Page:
How well someone draws as a child might predict intelligence as a 14-year-old, a large-scale study of twins in the journal Psychological Science suggests.
Researchers at King’s College London asked 7,700 pairs of four-year-old identical and fraternal twins in London to draw pictures of a child. The researchers rated these artworks on a scale of 0 to 12, depending on how many body parts the young artists chose to include. (Torsos are often adorably lacking in kids’ drawings; arms often come in threes.) The subjects all took verbal and nonverbal intelligence tests at age four, and then again at age 14.
The children who had higher-rated drawings tended to do better on intelligence tests, they found–although it was only a moderate correlation. This was expected, researchers said. But they were surprised to find that drawing and test results for identical twins (who share 100% of their genes) were more similar than those for fraternal twins (who share only 50% of their genes). These findings suggest not only that childhood drawing skills can be an indicator of intelligence in adulthood, but that genes play a role in artistic and cognitive ability–something for which there’s already a growing body of evidence.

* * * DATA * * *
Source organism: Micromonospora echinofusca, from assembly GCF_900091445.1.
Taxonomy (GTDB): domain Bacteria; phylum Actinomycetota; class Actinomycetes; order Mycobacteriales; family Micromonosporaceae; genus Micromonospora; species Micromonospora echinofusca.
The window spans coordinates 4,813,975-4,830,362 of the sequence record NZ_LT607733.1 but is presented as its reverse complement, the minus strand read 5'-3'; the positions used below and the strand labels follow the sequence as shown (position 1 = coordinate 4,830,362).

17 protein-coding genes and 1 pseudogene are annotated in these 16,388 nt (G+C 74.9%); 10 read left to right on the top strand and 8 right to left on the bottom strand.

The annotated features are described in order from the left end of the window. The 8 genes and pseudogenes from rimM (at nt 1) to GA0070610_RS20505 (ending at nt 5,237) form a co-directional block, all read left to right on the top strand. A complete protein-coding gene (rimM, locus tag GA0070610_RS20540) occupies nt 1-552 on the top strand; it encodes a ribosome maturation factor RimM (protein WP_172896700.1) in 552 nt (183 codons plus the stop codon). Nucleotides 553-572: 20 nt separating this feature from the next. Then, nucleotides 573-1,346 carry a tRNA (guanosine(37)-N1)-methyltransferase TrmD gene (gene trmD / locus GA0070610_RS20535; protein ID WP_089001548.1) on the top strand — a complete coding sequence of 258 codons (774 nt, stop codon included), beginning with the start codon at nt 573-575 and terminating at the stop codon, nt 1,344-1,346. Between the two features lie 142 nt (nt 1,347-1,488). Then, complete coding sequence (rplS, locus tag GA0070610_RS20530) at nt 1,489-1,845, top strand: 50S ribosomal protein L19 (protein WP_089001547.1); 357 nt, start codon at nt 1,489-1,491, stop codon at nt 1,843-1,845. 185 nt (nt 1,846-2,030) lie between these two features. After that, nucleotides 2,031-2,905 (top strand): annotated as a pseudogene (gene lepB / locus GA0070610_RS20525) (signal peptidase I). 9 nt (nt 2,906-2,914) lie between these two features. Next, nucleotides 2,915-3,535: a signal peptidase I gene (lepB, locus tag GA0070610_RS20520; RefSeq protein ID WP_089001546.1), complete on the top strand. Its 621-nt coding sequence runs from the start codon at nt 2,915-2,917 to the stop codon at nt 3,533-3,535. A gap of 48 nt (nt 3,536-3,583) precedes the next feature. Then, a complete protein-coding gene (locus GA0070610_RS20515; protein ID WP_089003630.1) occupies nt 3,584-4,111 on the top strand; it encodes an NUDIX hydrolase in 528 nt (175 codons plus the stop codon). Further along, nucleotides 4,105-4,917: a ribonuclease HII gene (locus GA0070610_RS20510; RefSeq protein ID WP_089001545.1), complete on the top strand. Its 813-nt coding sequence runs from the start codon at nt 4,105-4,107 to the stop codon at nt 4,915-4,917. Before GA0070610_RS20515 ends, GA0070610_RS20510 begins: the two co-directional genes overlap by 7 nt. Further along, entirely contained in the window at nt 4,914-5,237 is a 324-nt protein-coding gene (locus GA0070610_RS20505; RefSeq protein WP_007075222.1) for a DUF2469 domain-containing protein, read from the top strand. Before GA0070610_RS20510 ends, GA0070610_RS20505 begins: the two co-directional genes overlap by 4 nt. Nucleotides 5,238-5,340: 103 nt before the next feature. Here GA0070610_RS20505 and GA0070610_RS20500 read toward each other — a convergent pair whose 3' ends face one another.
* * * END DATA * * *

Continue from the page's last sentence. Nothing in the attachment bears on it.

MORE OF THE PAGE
This shouldn’t be seen as more reason for parents to pat themselves on the back about their “gifted and talented” four-year-olds, or for parents of the artistically challenged to despair. Genes are only one of the factors that predict artistic and intellectual success, as many studies show. And the researchers’ rating system focused on accuracy, not creativity–some of Picasso’s best portraits had an odd number of body parts.